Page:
No need to be defensive sir, I know there are tons of people who loved this book. No doubt they have watched Crocodile Dundee six times this week. Nothing, I didn’t say anything there, just background noise sir.

What’s that? Oh ya, the evolution jokes were better. I loved the god of evolution. I loved the love or beetles.   Instant adaption is great. And to be fair everything to do with the university wizards is comedy gold, you have the interplay between them down to an art. It was just Rincewind’s story that didn’t seem to have any actual comedy in it.

Ok, yes I will stop bring it up and move on. I am sorry.

My favorite part? Oh the scene where everyone takes over and tries to draw a duck. Pure gold. I especially love the Burser’s thoughts in the background, a rare look into someone so insane he is down right sane. Plus, I have to say, it was this book that first taught me what a drop bear was when I read it years ago.

You have to go soon? Really? It’s almost midnight, where are you going this time of night?

What? Oh, the real reason I was calling? Like I said, I am a bit confused about The Last Continent. Could you answer a plot point question for me? Then I will let you go.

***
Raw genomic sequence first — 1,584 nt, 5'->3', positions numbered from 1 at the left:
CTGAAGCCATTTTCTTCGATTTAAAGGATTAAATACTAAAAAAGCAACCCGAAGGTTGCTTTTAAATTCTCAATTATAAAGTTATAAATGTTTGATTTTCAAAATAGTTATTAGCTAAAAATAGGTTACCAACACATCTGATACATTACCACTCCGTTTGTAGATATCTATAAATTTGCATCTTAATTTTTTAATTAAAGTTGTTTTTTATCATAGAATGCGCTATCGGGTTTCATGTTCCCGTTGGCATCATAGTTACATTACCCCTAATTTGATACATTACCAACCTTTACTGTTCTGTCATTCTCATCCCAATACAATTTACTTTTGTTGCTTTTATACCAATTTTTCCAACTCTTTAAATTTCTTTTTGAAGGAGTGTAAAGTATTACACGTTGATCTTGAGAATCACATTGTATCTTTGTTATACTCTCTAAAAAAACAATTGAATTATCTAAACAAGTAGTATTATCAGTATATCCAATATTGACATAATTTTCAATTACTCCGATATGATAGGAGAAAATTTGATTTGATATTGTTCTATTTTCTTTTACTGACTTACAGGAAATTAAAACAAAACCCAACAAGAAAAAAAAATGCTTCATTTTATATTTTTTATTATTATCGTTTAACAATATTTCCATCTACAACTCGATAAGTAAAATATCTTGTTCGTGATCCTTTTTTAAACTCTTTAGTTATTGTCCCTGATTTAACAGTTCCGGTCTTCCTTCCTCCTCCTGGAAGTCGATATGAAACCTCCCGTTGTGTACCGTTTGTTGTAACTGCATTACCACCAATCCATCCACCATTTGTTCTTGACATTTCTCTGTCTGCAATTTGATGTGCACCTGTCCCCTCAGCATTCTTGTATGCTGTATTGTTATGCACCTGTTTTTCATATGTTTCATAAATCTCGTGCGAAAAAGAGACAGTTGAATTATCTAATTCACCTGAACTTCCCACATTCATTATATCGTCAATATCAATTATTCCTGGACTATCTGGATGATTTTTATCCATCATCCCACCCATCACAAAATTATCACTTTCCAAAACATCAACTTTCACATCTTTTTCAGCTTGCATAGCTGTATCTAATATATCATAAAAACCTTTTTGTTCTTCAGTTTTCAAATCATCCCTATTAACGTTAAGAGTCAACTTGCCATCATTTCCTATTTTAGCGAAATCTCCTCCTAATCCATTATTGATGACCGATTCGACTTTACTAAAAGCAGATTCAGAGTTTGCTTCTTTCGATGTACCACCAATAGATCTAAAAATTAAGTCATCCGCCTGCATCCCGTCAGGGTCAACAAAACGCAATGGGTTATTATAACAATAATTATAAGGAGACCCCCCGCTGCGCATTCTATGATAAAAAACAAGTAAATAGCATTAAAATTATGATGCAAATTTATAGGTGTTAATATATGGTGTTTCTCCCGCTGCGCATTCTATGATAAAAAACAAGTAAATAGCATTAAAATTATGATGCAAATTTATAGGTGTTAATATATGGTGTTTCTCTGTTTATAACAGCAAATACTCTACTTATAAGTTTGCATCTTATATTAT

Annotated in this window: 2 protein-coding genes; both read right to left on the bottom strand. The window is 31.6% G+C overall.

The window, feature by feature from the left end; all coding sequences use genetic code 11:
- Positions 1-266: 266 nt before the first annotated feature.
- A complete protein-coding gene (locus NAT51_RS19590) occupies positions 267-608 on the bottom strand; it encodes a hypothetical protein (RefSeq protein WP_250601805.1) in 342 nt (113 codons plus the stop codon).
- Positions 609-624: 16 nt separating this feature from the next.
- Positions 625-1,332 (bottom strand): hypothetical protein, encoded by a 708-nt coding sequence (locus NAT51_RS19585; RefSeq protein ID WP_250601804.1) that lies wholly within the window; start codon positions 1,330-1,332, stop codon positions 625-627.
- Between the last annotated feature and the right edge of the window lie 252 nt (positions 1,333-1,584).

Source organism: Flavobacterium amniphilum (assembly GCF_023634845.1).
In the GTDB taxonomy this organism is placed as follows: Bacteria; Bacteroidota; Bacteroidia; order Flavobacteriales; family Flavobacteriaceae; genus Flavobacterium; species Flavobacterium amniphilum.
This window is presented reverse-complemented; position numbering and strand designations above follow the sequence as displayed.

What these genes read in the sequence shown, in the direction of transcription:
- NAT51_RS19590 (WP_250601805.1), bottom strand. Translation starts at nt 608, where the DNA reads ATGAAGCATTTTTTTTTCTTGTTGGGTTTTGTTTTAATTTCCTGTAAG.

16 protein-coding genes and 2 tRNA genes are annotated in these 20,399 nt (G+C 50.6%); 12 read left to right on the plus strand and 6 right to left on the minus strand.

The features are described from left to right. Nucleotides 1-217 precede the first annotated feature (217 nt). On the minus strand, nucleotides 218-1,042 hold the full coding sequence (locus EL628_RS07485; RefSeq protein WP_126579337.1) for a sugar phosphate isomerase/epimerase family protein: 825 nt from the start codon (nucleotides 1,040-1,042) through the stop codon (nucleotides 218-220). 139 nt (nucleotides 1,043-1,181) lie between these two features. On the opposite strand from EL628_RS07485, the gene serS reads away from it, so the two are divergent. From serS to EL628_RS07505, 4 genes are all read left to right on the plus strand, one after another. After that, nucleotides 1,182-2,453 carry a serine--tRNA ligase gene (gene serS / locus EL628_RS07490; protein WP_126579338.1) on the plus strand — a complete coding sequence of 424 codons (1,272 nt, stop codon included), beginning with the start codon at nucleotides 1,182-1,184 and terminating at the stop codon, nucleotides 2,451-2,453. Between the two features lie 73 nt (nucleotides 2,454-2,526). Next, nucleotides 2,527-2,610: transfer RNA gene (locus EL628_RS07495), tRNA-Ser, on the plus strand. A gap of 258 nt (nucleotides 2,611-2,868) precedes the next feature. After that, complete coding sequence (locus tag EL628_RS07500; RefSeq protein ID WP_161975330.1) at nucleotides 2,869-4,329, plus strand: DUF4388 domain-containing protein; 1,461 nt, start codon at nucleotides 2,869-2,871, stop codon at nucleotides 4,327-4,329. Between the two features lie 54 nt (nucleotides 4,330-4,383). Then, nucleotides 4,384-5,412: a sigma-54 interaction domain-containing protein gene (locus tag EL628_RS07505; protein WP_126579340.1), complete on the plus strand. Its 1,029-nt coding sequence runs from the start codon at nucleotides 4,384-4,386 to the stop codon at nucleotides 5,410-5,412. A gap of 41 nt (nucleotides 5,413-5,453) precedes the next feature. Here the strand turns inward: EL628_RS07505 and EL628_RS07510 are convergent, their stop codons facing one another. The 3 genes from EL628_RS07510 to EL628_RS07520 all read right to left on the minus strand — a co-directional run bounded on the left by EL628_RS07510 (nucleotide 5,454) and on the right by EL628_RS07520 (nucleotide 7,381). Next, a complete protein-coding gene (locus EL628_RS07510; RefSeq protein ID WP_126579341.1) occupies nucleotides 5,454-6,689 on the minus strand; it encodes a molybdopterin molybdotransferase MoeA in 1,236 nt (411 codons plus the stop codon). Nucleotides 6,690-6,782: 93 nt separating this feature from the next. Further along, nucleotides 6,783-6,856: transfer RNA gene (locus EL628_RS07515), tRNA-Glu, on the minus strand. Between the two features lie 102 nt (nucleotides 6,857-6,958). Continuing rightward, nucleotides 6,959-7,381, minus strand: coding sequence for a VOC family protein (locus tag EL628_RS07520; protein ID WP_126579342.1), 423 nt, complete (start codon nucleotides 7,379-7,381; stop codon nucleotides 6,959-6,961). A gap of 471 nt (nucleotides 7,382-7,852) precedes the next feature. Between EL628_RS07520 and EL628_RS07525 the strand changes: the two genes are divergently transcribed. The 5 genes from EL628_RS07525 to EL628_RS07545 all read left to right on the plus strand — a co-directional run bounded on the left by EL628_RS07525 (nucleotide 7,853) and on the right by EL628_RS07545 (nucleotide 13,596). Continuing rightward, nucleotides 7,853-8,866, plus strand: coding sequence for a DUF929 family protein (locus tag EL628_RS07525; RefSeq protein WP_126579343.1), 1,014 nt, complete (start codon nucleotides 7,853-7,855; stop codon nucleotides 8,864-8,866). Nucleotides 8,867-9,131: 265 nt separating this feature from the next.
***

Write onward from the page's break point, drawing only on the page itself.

Oh thank you. Let me see, how should I actually phrase this. I mentioned I loved the wizards and found them hilarious as ever. I saw a lot of your genius hidden in some of the jokes, subtle nods to evolutionary theory and perspective in art. And while the Austrialian clichés got old I admit a few of them made me chuckle. But… ahh, this is hard. How do I ask this? Ok, I got it.

Was there any kind of coherent plot I was supposed to following in this jumble, confused mess of a book?

Hello?

Hello?

Terry?

3 Stars.

Tough Traveling – Hidden Kingdoms

Tough Traveling jpegEach Thursday, our copy of ‘The Tough Guide to Fantasyland’ in hand, we shall tour the mystical countryside looking for adventure and fun (and tropes) from all over fantasy.

Today’s Tour Topic is… Hidden Kingdoms

Hidden Kingdom.  Usually reached through CAVERNS or after an arduous trek into the heart of the central masssif, this is often the object of the Tour QUEST…